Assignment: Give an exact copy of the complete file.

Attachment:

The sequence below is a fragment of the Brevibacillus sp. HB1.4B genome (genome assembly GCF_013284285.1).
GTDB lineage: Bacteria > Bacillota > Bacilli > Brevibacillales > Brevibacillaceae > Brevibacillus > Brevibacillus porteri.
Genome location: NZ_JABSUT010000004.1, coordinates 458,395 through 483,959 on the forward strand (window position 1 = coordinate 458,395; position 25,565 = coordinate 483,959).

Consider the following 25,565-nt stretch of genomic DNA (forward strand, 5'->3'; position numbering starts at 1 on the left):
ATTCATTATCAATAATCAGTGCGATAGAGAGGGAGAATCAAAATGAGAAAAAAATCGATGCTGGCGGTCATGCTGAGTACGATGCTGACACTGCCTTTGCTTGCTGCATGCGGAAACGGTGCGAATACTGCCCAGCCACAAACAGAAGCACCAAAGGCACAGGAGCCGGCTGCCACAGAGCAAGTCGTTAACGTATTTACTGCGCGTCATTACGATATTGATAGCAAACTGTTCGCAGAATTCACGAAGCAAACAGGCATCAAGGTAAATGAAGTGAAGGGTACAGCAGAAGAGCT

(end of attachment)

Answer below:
The sequence below is a fragment of the Brevibacillus sp. HB1.4B genome (genome assembly GCF_013284285.1).
GTDB lineage: Bacteria > Bacillota > Bacilli > Brevibacillales > Brevibacillaceae > Brevibacillus > Brevibacillus porteri.
Genome location: NZ_JABSUT010000004.1, coordinates 458,395 through 483,959 on the forward strand (window position 1 = coordinate 458,395; position 25,565 = coordinate 483,959).

Consider the following 25,565-nt stretch of genomic DNA (forward strand, 5'->3'; position numbering starts at 1 on the left):
ATTCATTATCAATAATCAGTGCGATAGAGAGGGAGAATCAAAATGAGAAAAAAATCGATGCTGGCGGTCATGCTGAGTACGATGCTGACACTGCCTTTGCTTGCTGCATGCGGAAACGGTGCGAATACTGCCCAGCCACAAACAGAAGCACCAAAGGCACAGGAGCCGGCTGCCACAGAGCAAGTCGTTAACGTATTTACTGCGCGTCATTACGATATTGATAGCAAACTGTTCGCAGAATTCACGAAGCAAACAGGCATCAAGGTAAATGAAGTGAAGGGTACAGCAGAAGAGCT